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Blanton Museum of Art presents "Day Jobs" closing day

Blanton Museum of Art presents "Day Jobs" closing day

Photo courtesy of Violette Blue

"Day Jobs," the first major exhibition to examine the overlooked impact of day jobs on the visual arts, is dedicated to demystifying artistic production and upending the stubborn myth of the artist sequestered in their studio, waiting for inspiration to strike. The exhibition will make clear that much of what has determined the course of modern and contemporary art history are unexpected moments spurred by pragmatic choices rather than dramatic epiphanies. Conceived as a corrective to the field of art history, the exhibition also encourages us to more openly acknowledge the precarious and generative ways that economic and creative pursuits are intertwined.

The exhibition will feature work produced in the United States after World War II by artists who have been employed in a host of part- and full-time roles: dishwasher, furniture maker, graphic designer, hairstylist, ICU nurse, lawyer, and nanny - and in several cases, as employees of large companies such as Condé Nast, Ford Motors, H-E-B Grocery, and IKEA. The exhibition will include approximately 75 works in a broad range of media by emerging and established artists such as Emma Amos, Genesis Belanger, Larry Bell, Mark Bradford, Lenka Clayton, Jeffrey Gibson, Ramiro Gomez (now Jay Lynn Gomez), Tishan Hsu, VLM (Virginia Lee Montgomery), Ragen Moss, Howardena Pindell, Chuck Ramirez, Robert Ryman, and Fred Wilson, among many others.

The exhibition will be accompanied by a catalogue featuring artist essays commissioned for the book, as well as a podcast, giving artists agency in telling their stories about the compelling intersections between their day jobs and creative practices.

(Photo: Violette Bule, Dream America, 2015. Collection of the artist)

Photo courtesy of Violette Bule

Blanton Museum of Art presents "Day Jobs" opening day

Blanton Museum of Art presents "Day Jobs" opening day

"Day Jobs," the first major exhibition to examine the overlooked impact of day jobs on the visual arts, is dedicated to demystifying artistic production and upending the stubborn myth of the artist sequestered in their studio, waiting for inspiration to strike. The exhibition will make clear that much of what has determined the course of modern and contemporary art history are unexpected moments spurred by pragmatic choices rather than dramatic epiphanies. Conceived as a corrective to the field of art history, the exhibition also encourages us to more openly acknowledge the precarious and generative ways that economic and creative pursuits are intertwined.

The exhibition will feature work produced in the United States after World War II by artists who have been employed in a host of part- and full-time roles: dishwasher, furniture maker, graphic designer, hairstylist, ICU nurse, lawyer, and nanny - and in several cases, as employees of large companies such as Condé Nast, Ford Motors, H-E-B Grocery, and IKEA. The exhibition will include approximately 75 works in a broad range of media by emerging and established artists such as Emma Amos, Genesis Belanger, Larry Bell, Mark Bradford, Lenka Clayton, Jeffrey Gibson, Ramiro Gomez (now Jay Lynn Gomez), Tishan Hsu, VLM (Virginia Lee Montgomery), Ragen Moss, Howardena Pindell, Chuck Ramirez, Robert Ryman, and Fred Wilson, among many others.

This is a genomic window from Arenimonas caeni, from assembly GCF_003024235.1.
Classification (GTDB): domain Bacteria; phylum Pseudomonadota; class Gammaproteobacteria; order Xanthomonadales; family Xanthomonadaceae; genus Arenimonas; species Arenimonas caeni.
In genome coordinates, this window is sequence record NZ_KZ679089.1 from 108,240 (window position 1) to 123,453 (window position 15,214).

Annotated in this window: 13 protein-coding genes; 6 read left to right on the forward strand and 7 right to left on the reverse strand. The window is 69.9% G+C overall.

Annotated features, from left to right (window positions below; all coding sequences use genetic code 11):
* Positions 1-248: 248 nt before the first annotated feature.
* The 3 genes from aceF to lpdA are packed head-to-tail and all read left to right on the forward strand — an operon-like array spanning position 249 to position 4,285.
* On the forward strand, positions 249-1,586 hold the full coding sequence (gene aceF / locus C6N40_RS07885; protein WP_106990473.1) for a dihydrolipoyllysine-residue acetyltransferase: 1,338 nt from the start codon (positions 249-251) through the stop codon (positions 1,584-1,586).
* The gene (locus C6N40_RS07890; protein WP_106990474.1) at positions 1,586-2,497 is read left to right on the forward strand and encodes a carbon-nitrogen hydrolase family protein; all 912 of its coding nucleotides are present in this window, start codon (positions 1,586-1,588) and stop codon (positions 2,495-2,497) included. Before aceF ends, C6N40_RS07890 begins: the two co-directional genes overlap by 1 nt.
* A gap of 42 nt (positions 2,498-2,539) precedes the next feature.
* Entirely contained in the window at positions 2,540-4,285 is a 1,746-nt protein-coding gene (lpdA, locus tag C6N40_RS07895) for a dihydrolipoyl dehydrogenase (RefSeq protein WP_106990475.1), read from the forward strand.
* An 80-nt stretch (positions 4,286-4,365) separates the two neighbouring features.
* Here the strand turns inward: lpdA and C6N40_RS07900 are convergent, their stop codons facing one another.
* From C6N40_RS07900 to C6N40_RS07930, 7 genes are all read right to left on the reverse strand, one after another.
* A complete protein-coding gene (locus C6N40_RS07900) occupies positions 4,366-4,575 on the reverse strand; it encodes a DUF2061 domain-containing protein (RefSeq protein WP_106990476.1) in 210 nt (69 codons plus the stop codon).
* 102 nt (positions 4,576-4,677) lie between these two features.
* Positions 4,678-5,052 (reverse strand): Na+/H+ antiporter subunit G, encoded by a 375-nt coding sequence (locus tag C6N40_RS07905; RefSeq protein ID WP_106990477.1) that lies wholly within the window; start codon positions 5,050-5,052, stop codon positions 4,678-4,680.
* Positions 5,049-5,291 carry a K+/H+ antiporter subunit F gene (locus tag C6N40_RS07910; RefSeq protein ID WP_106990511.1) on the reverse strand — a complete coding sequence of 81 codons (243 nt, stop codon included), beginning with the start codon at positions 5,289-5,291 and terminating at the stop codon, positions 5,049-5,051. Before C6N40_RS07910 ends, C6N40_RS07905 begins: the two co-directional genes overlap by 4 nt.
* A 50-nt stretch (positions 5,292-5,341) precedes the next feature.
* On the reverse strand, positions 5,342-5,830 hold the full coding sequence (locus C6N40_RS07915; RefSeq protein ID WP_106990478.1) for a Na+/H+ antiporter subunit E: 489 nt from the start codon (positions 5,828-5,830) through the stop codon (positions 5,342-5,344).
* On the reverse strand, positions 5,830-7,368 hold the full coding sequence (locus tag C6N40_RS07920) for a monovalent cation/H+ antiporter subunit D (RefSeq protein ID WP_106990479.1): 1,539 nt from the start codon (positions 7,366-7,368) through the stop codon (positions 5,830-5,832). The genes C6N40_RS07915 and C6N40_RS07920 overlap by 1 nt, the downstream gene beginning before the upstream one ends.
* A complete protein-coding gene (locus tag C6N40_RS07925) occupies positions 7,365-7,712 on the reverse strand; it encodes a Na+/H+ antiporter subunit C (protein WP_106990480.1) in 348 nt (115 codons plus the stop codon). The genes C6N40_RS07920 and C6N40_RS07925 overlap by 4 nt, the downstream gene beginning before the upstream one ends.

The exhibition will be accompanied by a catalogue featuring artist essays commissioned for the book, as well as a podcast, giving artists agency in telling their stories about the compelling intersections between their day jobs and creative practices.

The exhibit will be on display until July 23, 2023.

(Photo: Violette Bule, Dream America, 2015. Collection of the artist)

Photo courtesy of Wally Workman Gallery

Wally Workman Gallery presents Diana Greenberg opening reception

Wally Workman Gallery will open their eighth solo show with abstract painter Diana Greenberg. The work in this show is most influenced by Havana, Cuba. Specifically, Havana Viejo's (Old Havana’s) architecture and color.

Greenberg is struck by the juxtaposition of the color and specifically the boldness of the color families within one building, or a series of neighboring buildings. Of Cuban heritage, Greenberg is intrinsically inspired to explore the visual sense of living there.

While working on the small oil and mixed media works for this show, Greenberg was also influenced by Ikebana, or Japanese flower arranging. She loves the sculptural quality of the arrangements in Ikebana and wanted to create portraits of their forms. She continues with the Heron series, which mimics the concentric lines embroidered on a kimono.

Following the opening reception, the exhibit will be on display until March 26.

Image courtesy of Juan Villegas

ArtUs Co presents "Dream State" closing reception

ArtUs Co will presents the closing reception of their current exhibition, "Dream State," a peek into consciousness. The exhibition features works of art that evoke mystery, expansion, oneness, and paint a world where anything is possible.

Guests can enjoy drinks from Oskar Blue Brewery, mingle with the artists, and delight in the beautiful, dreamy works.

Photo by Salihah Saadiq

Antone's presents Salihah Saadiq - "Homecoming: Tenfold"

Antone's Nightclub will present "Homecoming: Tenfold," featuring never-before-seen photos from the past year by their house photographer, Salihah Saadiq.

The event is about celebrating life (and Saadiq's 26th birthday), community, music, and all the abundance brought along the way. The exhibition includes photos of artists such as Sue Foley, BLK Odyssy, Booker T., and more.

DJs Ashmar and Bambi will be spinning tunes, and there will also be event merch available, and a chance to win some local goodies and a print from the show in a raffle.

Photo by Maria Frati

PrintAustin presents "The Contemporary Print" opening reception